The Asteroid, as big as the world’s longest building, the Burj Khalifa, will pass through the Earth on Sunday, 29 November. The name of this Astroid is 153201 (2000 WO107) and it will pass from near our home at 10:30 AM to Indian time.
By the way, whenever an Astroid is about to come, then users talk about these on social media platforms. Some express concern, many discuss further situations. This time more or less the same happened because the size of the 153201 (2000 WO107) meteorite is so large. It was reported that it is moving at the speed of the missile.
However, according to the US space program agency National Aeronautics and Space Administration (NASA), in reality, the threat or risk to civilization from space objects is extremely rare. It happens once in a few million years.
How is Asteroid 153201 (2000 WO107) ?: The diameter of this Astroid is more than 500 meters and it is about 800 meters high i.e. almost the size of Burj Khalifa in Dubai. The Burj Khalifa is the tallest building in the world, with a length of 830 meters. This thing was revealed in the year 2000. According to NASA’s Jet Propulsion Laboratory website, this meteorite was discovered in the year 2000. Explain that they are considered as Near-Earth Objects (NEO), which are a group of many comets and astride. Due to gravity, they pass around the houses. They are mostly of snow, with fine parts of dust. They rarely come near the Earth.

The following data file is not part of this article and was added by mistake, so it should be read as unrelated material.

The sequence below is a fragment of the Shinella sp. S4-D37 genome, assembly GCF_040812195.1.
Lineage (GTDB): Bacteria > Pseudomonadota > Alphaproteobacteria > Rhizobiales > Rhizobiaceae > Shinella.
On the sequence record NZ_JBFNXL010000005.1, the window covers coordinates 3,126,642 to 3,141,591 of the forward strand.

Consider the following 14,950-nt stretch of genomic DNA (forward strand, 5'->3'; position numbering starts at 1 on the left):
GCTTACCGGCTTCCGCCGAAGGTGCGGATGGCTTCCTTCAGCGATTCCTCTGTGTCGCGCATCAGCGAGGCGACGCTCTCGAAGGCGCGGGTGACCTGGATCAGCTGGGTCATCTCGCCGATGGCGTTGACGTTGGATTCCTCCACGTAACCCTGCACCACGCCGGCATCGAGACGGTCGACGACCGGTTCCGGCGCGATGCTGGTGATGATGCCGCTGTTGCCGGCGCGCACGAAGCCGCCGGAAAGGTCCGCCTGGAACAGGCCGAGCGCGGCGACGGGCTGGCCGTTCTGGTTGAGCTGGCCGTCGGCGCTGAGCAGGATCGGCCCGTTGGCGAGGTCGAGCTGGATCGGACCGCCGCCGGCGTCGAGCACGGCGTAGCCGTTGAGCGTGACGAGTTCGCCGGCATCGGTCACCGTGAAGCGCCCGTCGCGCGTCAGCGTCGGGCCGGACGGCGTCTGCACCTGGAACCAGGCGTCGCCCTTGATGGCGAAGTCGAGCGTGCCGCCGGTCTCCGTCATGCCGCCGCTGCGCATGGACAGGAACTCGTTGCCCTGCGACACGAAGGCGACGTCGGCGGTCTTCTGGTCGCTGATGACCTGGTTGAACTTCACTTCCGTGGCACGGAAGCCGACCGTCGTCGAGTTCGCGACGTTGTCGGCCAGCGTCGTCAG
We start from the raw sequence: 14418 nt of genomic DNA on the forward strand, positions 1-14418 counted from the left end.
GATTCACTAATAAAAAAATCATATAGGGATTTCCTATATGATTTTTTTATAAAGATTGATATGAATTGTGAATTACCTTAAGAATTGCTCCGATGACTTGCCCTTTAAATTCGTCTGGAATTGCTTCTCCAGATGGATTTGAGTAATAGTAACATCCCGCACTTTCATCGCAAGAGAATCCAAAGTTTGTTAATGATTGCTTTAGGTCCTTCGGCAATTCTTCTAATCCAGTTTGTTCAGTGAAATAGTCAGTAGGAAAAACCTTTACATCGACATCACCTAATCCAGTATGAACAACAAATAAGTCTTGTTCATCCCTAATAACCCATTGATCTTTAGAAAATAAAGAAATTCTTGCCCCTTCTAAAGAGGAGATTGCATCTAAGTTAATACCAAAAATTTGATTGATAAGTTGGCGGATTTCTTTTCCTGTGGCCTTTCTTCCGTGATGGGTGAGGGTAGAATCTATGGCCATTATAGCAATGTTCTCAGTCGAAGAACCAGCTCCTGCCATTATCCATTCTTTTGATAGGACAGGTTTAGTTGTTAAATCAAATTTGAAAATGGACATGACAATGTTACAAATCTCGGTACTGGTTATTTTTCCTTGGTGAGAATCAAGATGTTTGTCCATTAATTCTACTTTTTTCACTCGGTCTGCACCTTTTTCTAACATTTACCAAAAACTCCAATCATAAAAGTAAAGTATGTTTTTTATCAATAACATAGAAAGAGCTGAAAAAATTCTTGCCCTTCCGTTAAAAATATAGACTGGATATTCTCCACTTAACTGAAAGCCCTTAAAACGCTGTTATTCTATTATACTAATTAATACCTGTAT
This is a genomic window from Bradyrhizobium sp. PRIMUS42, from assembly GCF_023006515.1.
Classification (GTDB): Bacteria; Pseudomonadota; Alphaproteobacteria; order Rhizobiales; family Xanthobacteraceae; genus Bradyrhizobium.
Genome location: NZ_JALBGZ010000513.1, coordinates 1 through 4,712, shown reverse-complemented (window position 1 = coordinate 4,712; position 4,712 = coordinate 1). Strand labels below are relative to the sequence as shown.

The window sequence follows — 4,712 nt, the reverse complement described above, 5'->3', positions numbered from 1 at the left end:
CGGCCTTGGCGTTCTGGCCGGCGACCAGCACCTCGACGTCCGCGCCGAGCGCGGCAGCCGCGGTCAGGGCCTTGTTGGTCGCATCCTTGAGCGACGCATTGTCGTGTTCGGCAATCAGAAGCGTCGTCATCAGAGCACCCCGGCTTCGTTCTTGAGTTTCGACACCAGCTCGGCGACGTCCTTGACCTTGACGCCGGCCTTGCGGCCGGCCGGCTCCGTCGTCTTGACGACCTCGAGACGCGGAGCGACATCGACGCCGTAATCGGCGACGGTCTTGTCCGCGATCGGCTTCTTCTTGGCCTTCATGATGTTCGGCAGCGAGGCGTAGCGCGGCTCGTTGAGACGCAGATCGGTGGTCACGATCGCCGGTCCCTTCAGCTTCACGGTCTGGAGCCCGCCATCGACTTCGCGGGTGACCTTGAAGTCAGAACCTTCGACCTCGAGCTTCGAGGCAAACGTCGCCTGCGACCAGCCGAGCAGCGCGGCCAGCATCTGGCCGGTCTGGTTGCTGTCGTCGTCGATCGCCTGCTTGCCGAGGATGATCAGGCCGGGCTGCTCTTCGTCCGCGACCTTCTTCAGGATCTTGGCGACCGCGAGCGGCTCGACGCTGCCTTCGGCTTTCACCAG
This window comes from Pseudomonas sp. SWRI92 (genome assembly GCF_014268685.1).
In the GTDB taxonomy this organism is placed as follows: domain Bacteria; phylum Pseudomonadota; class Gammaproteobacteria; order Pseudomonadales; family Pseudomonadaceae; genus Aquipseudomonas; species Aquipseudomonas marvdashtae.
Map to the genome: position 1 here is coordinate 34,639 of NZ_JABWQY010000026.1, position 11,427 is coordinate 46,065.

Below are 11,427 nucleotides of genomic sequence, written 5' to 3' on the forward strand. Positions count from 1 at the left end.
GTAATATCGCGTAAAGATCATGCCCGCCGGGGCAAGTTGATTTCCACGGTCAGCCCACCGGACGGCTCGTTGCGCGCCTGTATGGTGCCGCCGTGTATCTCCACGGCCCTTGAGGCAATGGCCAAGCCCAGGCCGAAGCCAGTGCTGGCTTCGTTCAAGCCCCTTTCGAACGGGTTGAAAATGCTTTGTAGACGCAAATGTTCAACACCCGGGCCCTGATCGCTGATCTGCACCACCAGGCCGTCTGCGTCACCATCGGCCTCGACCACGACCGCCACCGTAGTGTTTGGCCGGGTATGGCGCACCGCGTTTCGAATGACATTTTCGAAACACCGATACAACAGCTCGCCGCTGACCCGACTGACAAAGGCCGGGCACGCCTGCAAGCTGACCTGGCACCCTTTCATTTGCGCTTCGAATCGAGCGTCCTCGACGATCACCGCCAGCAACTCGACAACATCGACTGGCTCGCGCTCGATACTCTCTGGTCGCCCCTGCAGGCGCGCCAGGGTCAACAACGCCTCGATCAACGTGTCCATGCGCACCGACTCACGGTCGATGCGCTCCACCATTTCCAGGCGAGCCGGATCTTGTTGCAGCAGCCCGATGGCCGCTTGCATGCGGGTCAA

What should I worry about ?: Since the size of this meteorite is large, it will create a distance of about 43 lakh kilometers while passing through the Earth. This distance is the same as that between our house and the moon. According to The Planetary Society, there are estimated to be about 1 billion astride with a meter more than a meter. But significant damage affecting the earth can be larger than 30 meters.
According to NASA’s Near-Earth Object Observations Programme, asteroids that are 140 meters or larger (larger than a small football stadium) are of ‘great concern’. By the way, it has been said that an asteroid larger than 140 meters is not likely to hit the Earth for the next 100 years.